Although the trial court did not believe section 61.13001 applied, it ruled in the alternative that relocation was appropriate pursuant to that statute. I dissent because the trial court abused its discretion. The former wife failed to present competent, substantial evidence supporting the determination that relocation was appropriate. See Fredman v. Fredman, 960 So.2d 52, 60 (Fla. 2d DCA 2007) (holding that an appellate court reviews a decision on relocation for an abuse of discretion, and competent substantial evidence must support the trial court's factual findings concerning the statutory factors for relocation); Dorta-Duque v. Dorta-Duque, 791 So.2d 1148, 1149 (Fla. 3d DCA 2001) (same); Botterbusch v. Botterbusch, 851 So.2d 903, 904 (Fla. 4th DCA 2003) (same); Russenberger v. Russenberger, 654 So.2d 207, 217 (Fla. 1st DCA 1995) (custody decision made upon findings that are not supported by competent, substantial evidence constitutes an abuse of discretion) (citing Dinkel v. Dinkel, 322 So.2d 22 (Fla. 1975)).
When reaching a decision regarding a proposed temporary or permanent relocation, the court is required to consider the factors enumerated in section 61.13001(7), subsections (a) through (k). In Florida, there is no presumption in favor of, or against, relocation. § 61.13001(7), Fla. Stat. (2006). The burden of proof is on the parent wishing to relocate to prove by a preponderance of the evidence that relocation is in the best interest of the child. § 61.13001(8), Fla. Stat. (2006). If the initial burden is met, the burden shifts to the non-relocating parent to show by a preponderance of the evidence that the proposed relocation is not in the best interest of the child. Id. The former wife did not meet her initial burden of proof supporting relocation.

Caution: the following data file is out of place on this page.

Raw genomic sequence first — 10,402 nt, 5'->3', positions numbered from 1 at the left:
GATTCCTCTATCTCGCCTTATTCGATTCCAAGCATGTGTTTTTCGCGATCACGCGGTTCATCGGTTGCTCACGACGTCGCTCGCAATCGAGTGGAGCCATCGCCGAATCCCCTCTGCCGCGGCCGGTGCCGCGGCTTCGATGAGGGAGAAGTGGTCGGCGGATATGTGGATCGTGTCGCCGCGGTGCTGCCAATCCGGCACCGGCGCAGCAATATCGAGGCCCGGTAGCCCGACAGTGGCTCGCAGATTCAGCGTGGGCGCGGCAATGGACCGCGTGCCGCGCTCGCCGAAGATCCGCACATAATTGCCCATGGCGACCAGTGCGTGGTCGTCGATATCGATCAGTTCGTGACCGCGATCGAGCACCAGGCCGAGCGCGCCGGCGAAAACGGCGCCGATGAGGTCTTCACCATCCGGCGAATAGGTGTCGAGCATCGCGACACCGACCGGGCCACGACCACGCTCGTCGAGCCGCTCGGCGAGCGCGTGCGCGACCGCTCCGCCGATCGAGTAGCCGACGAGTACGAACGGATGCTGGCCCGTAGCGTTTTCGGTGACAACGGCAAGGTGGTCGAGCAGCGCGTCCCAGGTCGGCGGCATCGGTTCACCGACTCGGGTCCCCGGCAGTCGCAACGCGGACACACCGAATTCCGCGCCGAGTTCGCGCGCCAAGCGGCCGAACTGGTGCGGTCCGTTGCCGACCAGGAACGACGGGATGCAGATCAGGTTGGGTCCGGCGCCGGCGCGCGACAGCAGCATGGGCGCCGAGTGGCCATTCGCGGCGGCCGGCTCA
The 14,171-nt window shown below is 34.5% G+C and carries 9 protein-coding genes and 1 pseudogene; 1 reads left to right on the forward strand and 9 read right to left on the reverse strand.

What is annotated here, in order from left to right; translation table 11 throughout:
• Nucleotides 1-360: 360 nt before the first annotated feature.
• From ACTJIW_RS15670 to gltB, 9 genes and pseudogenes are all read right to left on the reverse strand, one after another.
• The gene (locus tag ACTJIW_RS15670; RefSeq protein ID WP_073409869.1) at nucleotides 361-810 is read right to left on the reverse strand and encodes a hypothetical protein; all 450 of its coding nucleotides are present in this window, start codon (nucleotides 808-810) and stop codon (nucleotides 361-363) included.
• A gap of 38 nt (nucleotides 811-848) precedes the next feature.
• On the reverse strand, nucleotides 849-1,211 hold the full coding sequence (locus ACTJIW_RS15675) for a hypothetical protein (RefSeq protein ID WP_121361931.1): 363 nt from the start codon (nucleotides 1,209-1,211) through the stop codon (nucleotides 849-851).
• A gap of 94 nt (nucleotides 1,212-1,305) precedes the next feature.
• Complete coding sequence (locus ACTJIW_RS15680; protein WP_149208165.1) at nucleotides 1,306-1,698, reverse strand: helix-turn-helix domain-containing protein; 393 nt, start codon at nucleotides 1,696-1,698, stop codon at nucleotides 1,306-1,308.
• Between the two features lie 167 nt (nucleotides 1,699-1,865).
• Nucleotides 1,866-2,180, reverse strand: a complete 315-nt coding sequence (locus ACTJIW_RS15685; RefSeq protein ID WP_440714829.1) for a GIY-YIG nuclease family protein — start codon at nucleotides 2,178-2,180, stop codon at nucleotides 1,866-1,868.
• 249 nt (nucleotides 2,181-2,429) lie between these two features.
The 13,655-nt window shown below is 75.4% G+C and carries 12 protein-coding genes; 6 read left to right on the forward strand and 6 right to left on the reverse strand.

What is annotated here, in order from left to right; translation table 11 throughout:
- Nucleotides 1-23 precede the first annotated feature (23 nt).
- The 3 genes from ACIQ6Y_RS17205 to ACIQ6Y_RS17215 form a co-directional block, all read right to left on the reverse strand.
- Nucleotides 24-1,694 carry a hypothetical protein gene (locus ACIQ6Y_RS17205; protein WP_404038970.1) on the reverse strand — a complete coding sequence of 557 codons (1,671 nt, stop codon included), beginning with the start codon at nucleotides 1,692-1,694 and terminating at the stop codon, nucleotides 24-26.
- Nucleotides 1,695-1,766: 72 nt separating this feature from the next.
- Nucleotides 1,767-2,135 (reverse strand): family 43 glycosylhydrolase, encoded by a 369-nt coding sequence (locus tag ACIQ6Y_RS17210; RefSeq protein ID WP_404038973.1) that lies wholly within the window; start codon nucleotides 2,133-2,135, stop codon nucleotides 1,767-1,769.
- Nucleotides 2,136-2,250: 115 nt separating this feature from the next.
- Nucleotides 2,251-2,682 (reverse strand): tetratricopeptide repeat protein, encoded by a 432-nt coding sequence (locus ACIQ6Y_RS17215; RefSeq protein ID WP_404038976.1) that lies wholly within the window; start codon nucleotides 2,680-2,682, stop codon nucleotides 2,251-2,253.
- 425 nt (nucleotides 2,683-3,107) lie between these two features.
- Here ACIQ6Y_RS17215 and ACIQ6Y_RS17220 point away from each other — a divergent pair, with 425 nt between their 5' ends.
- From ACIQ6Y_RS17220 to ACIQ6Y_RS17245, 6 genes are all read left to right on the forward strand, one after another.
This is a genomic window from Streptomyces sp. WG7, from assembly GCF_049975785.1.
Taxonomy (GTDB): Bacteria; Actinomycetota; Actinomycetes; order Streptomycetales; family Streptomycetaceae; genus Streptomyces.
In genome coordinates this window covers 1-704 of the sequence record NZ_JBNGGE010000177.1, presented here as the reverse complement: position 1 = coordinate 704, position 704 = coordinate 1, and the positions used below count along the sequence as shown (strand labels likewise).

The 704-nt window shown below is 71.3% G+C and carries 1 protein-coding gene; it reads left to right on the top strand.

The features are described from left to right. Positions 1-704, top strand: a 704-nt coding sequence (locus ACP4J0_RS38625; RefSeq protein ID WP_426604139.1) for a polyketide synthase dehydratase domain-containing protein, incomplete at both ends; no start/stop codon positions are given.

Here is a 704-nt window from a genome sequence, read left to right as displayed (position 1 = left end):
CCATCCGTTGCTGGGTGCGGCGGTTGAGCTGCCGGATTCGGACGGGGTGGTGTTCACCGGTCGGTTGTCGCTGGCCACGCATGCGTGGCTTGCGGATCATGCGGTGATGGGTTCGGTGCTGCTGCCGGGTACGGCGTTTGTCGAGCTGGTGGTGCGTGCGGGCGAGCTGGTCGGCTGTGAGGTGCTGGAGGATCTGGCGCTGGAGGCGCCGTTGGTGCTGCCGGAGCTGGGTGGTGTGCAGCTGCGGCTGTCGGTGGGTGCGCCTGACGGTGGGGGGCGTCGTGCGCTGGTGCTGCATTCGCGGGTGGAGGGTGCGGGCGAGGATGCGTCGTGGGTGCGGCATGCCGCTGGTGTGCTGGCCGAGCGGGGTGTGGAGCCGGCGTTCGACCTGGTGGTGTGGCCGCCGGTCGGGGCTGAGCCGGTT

Here, it is apparent that the trial court mentioned almost all of the listed factors of section 61.13001. However, former wife failed to meet her burden of showing that the relocation was in the children's best interests. Much of the evidence indicates that the move was in the best interests of the former wife and new husband. Berrebbi v. Clarke, 870 So.2d 172 (Fla. 2d DCA 2004) (reversing order granting relocation because the trial court's findings were not supported by competent, substantial evidence, noting that "[a]ny evidence regarding the benefits of relocation related to the Mother and her new husband, rather than the child").